Tales from The Psychedelta
Kerry Kearney is among my favorite slide guitarists. Although not as well-known as Sonny Landreth or Roy Rogers, Kearney has been honing his craft for over forty years. Many of Kearney’s most sought after recordings are long out of print. This collection was remastered by Chris Wallitsch at the Dream Studio in Bellmore, Long Island. Now his most masterful tracks can sit nicely next to last years “Smokehouse Serenade”. This new release is Kearney’s eighteenth overall.
The Kerry Kearney Band was first formed in the mid-1990’s. Their debut album was 1996’s “Blow Your House Down”. Kearney was already voted the “Best Guitarist of 1999” by the Long Island Voice before releasing 2001’s ground breaking “Welcome To The Psychedelta”; the first in a series of albums that would combine traditional delta blues with Kearney’s own originals. One critic said it best, “when carbon copy seems to have become the set standard of musical style, it is refreshing to enjoy a performance of original artistry…Kearney’s songwriting includes honest lyrics and music performed with the emotion, energy and unquestionable command of his instrument.”
Four of the songs on this twelve track compilation first appeared on that 1996 debut. Kearney opens with two of his earliest originals “Five Time Man” and “Fatherless Boy”. Also from that first album is “Runnin’, Weepin’, Tremblin’”; and a cover of “Trouble in Mind” first recorded in 1924; the song finally inducted into The Blues Foundation’s “Hall of Fame” as a “Classic of Blues Recording” earlier this year. Kearney, also a great vocalist, sings “Trouble in mind, I’m Blue, but I won’t be blue always, ‘cause the sun’s gonna shine in my back door someday” before taking one of his signature slide solos.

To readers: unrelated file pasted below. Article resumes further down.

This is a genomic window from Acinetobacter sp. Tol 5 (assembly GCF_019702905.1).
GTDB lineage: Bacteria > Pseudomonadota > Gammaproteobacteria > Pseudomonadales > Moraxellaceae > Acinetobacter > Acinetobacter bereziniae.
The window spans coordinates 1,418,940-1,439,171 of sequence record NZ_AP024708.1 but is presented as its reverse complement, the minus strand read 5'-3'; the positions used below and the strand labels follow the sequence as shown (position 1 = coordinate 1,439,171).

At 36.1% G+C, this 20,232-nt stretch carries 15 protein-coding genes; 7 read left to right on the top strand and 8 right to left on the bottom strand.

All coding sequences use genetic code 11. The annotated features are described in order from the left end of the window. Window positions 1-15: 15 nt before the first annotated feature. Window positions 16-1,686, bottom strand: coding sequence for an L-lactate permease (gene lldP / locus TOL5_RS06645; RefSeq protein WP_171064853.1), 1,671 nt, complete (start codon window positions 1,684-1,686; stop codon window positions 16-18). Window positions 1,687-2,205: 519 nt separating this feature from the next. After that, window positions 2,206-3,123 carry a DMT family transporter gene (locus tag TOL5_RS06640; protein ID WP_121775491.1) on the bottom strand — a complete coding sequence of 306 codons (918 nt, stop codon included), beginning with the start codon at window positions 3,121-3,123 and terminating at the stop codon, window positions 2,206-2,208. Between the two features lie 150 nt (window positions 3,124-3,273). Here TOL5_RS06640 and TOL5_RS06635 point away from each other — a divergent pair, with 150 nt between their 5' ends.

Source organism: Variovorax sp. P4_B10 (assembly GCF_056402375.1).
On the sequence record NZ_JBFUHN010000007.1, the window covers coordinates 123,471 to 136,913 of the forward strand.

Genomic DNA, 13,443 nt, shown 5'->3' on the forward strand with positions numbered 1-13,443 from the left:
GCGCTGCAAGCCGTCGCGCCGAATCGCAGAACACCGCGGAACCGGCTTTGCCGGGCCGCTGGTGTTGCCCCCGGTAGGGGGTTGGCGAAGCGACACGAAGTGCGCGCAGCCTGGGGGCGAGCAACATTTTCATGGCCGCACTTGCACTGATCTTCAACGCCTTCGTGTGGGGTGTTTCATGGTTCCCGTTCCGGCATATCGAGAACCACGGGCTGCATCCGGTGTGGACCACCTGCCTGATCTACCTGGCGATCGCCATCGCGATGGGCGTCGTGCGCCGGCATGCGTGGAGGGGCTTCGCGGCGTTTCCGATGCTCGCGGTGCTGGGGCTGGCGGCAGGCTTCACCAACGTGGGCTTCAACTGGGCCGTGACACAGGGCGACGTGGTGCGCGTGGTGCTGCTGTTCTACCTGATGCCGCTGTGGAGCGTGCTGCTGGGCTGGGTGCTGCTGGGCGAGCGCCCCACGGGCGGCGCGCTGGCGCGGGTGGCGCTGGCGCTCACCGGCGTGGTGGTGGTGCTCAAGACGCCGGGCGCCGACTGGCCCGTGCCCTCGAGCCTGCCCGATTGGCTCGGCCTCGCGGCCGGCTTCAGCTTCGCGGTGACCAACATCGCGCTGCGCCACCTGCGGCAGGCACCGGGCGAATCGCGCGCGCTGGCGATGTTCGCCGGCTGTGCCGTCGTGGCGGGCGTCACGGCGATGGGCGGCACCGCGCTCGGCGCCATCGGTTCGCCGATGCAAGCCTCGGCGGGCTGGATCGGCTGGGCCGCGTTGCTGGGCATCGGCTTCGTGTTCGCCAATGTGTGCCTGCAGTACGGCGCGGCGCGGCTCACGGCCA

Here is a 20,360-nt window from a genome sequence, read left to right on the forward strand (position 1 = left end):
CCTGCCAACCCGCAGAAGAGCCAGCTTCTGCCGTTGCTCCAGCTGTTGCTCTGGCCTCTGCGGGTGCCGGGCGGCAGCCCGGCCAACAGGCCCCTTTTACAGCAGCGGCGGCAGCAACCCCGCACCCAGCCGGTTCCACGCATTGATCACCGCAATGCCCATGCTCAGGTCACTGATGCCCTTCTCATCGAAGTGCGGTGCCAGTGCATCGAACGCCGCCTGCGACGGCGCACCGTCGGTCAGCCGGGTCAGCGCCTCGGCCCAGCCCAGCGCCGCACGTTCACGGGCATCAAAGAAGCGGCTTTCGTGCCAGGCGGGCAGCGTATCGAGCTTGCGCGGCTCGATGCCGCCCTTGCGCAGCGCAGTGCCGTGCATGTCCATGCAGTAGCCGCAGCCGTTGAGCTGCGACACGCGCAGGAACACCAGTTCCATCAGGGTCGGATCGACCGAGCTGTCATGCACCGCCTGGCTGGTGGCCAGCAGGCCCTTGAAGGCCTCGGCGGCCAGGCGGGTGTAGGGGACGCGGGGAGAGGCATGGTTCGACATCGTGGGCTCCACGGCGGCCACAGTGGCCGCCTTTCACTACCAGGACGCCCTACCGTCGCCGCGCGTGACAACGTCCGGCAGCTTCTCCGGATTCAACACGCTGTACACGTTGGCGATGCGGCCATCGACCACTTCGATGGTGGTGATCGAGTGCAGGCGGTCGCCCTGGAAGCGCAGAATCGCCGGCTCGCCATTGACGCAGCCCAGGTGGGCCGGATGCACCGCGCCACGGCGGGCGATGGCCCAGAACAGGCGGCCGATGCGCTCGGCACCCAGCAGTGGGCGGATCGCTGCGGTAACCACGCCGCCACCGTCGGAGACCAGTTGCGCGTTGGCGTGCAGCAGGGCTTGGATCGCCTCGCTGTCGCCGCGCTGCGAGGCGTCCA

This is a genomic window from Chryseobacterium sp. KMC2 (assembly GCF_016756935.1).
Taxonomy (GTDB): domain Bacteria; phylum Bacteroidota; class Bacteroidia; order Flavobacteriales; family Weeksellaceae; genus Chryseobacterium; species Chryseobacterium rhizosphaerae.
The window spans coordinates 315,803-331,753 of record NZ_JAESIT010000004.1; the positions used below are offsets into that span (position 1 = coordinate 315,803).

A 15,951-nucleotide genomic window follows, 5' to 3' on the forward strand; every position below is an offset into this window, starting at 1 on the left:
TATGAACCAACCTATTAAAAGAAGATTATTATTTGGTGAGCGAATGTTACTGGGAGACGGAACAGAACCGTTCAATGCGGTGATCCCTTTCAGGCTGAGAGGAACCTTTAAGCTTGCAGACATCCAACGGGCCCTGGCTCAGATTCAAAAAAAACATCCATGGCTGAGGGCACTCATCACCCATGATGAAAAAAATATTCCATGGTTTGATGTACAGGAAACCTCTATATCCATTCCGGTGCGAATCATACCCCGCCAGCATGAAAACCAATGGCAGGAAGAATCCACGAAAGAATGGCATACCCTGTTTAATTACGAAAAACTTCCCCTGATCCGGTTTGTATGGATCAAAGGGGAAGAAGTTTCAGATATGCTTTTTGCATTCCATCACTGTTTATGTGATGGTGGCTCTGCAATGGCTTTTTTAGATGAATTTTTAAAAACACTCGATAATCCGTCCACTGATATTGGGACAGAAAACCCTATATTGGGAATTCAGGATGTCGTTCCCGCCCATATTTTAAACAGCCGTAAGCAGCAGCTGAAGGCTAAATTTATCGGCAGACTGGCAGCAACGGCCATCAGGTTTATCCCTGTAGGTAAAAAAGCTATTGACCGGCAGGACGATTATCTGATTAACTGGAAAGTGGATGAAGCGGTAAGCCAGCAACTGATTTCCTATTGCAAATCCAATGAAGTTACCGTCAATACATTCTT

Three more originals are reprised from “Welcome to The Psychedelta” including “Thank you, Jesus” a vocal duet with Sam “Bluzman” Taylor; the fabulous “Memphis High”; and “World Train”. In 2004 the Long Island Blues Society voted Kearney “Bluesman of the Year”. As a direct result Kearney shared the stage with B.B. King; opened for the Robert Cray Band, the Blues Brothers, and ZZ Top; and toured with the Allman Brothers.
On follow-up recordings Kearney continued to combine his fabulous originals with re-arranged covers. Included is 2005’s “Voodoo Down the River”; and the traditional “Lawdy Mama” waxed in 2007. From his 2012 album “Ghosts of the Psychedelta” Kearny includes his “Mississippi River Stomp” featuring David Bennett Cohen on piano; and a cover of Arthur Crudup’s “Mean Old Frisco” first recorded in 1956. Kearney closes with a fabulous two-song medley “Schaefer Time/Duck House” from another out-of-print recording.
One Long Island radio personality stated “Kearney’s signature guitar sound is inspirational and evokes raw emotion…the musical notes create an oral experience that equals the vibrant colors that become a visual masterpiece on canvas”. Take it from me, once you enter the Psychedelta, you will find the beautiful slide guitar and soul of Kerry Kearney.